It amazes some people these days to find out that I used to be a fussy eater, but it’s true. And not just “she doesn’t like broccoli” – as a child, I would only eat white food, eschewing all sauces, vegetables, anything that wasn’t plain chicken, chips, pasta with butter.
I can see that a lot of people won’t understand why this is relevant to a wellness blog, but unless you’ve been a fussy eater, you won’t understand how much anxiety being picky about food can cause. Visiting friends, eating out, even just being offered a slice of cake in your office can cause spasms of panic. And the important thing to understand is that fussy eating is not like having preferences about which movie to watch or certain tastes in clothing. In a lot of cases, it has far more in common with a genuine phobia, a completely irrational fear about what might happen if you were to ingest certain foods.
I read, a while ago, a fantastic article in The Times by Child Psychologist Professor Tanya Byron, answering a letter from an 18 year old who has always been a fussy eater and wanted to do something about it. As that link is behind a paywall, I’ll explain the jist of the technique she outlines. Draw out three columns – a red, yellow and green column. In the green column list foods you love, in the red column, foods you won’t touch. The yellow column is for foods you don’t mind. Now, instead of trying to move foods from the red column to the green, you have to focus on moving food from yellow to green. Instead of spending time forcing yourself to eat foods you hate, try and incorporate foods you don’t mind into more of your meals – try and always have some “yellow foods” on the plate.
In practice, it works like this: I went to university unable to eat any vegetable except potatoes. I sort of didn’t mind onions, in bolognese sauce. So I do more cooking with onions, and others in their family, such as spring onions and leeks. I tried to put one of these into every pasta dish I made, would always fry chicken with some other onion in the pan. Egg fried rice with spring onion and bacon was another favourite. Soon, other vegetables don’t seem as threatening – I buy other, non-green vegetables, such as peppers, which I use in stir-fries, and carrots, which I slice into my bolognese or chicken stews. I begin to eat green vegetables – peas, spinach… now, the only thing I struggle with still is broccoli.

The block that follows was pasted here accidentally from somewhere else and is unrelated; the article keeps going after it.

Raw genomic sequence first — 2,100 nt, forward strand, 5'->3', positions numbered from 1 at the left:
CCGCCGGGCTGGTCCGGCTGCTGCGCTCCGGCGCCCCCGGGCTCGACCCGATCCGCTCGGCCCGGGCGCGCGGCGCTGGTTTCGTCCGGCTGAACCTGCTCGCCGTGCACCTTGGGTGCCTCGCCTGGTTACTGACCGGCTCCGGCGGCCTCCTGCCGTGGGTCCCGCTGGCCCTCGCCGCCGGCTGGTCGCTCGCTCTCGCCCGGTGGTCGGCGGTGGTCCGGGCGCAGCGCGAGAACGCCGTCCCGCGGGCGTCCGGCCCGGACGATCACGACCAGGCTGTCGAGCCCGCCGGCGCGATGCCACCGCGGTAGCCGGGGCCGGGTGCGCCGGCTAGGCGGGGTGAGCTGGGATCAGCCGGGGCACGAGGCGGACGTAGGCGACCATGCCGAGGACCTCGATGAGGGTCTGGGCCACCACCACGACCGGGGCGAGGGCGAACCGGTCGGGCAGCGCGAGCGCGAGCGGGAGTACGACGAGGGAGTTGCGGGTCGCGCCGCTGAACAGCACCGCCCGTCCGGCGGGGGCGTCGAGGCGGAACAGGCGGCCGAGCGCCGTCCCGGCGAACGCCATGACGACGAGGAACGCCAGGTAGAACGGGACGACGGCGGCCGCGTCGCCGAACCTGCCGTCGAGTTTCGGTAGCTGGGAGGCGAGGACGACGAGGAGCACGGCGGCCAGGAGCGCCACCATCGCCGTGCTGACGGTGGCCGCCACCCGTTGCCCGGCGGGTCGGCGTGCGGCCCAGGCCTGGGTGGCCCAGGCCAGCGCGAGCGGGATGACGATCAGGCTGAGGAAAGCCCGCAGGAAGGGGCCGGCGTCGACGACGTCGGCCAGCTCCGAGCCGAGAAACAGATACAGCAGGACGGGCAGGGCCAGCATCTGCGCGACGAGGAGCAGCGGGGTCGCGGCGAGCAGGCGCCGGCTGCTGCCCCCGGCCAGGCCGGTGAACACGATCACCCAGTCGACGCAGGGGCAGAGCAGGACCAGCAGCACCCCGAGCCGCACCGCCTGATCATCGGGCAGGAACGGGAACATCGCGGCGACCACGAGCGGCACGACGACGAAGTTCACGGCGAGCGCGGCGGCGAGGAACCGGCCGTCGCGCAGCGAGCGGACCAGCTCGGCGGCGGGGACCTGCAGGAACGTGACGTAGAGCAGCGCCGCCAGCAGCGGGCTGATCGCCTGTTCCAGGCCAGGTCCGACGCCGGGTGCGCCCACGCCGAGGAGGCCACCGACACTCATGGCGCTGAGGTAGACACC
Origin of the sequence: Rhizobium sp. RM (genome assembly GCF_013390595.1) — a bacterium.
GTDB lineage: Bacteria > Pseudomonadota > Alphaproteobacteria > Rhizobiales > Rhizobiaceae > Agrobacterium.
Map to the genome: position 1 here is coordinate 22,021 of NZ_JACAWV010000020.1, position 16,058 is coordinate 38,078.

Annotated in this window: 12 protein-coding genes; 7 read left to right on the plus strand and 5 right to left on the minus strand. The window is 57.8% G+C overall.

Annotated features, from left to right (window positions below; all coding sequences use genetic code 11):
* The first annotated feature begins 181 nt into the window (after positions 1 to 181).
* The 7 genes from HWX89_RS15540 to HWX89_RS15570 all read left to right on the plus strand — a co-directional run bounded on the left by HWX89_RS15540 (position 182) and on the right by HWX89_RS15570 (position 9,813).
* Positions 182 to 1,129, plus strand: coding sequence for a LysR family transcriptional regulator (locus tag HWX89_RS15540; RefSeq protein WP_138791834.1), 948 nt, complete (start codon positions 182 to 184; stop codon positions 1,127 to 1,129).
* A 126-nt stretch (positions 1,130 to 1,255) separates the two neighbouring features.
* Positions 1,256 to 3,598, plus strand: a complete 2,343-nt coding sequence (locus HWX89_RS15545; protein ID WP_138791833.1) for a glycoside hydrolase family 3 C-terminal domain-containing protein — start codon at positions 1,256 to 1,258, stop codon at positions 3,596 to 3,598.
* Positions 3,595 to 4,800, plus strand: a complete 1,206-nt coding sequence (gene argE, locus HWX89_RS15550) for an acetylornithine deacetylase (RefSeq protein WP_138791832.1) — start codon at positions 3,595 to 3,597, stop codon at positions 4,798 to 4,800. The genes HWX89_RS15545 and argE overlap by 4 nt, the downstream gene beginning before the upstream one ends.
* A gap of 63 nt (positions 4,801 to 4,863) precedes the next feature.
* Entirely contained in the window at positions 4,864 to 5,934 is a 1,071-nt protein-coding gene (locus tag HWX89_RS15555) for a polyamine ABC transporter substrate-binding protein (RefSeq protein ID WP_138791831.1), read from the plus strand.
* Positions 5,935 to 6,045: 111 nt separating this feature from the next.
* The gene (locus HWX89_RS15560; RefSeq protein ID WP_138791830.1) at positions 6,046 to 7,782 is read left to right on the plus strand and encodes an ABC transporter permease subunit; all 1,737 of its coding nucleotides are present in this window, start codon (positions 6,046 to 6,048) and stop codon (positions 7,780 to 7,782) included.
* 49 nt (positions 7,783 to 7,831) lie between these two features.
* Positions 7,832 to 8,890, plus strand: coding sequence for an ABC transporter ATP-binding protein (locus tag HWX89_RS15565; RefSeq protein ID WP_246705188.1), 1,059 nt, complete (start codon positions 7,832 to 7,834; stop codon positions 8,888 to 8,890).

The article also suggests examining what foods you already like, breaking them down into their constituent parts and eating them – for example, if you eat burgers, then you eat meat and bread; if you eat chips, you eat potatoes. List some potential foods out that relate to these in the order you find least threatening, so for potatoes it might be: chips, crisps (ready salted), crisps (other flavours), potato wedges, roast potatoes, mashed potato, baked potato with cheese.
If you treat fussy eating as any other phobia, you realise its cure is less about forcing yourself to eat, and more about slowly acclimatising yourself to food. If you’re anxious about eating, you’re likely to avoid social situations where you might have to eat – going to restaurants with friends or ordering takeaway. Even if you struggle to find things you like in these situations, the value of watching other people eat and enjoy food that you don’t like is vital in teaching your brain that food isn’t the enemy. A lot of the fussy eaters I know grew up in houses where no one enjoyed food, and though this wasn’t the case for me, you can easily see how that can create a mindset where food is a cause of misery and fear.
Similarly, watching cookery shows improved my comfort around food no end. It helped teach me links between foods I might not have tried and foods that I had tried and liked. It also showed me how certain flavours that I didn’t like on their own might be more palatable when combined with others – I’d never dip my chips in tomato ketchup but I wouldn’t mind if my burger came with it on. Trying, as much as possible, to eat meals in restaurants as they come will really help acclimatise your palate to new flavours and teach you to eat foods you might not cook for yourself at home.
Having said that, nothing is more valuable to a food journey than feeling in control, and you are far more likely to eat food if you’ve cooked it yourself and can see exactly what went into it, and that it isn’t anything scary. Buy yourself new foods and cook with them – in the comfort of your own home, where no one’s going to notice if you find you can’t clear your plate. And, as I said before, don’t focus on foods that are too far out of your comfort zone; remember to move foods from yellow to green, and as your repertoire expands, there will be more and more you can imagine eating.
May you be well,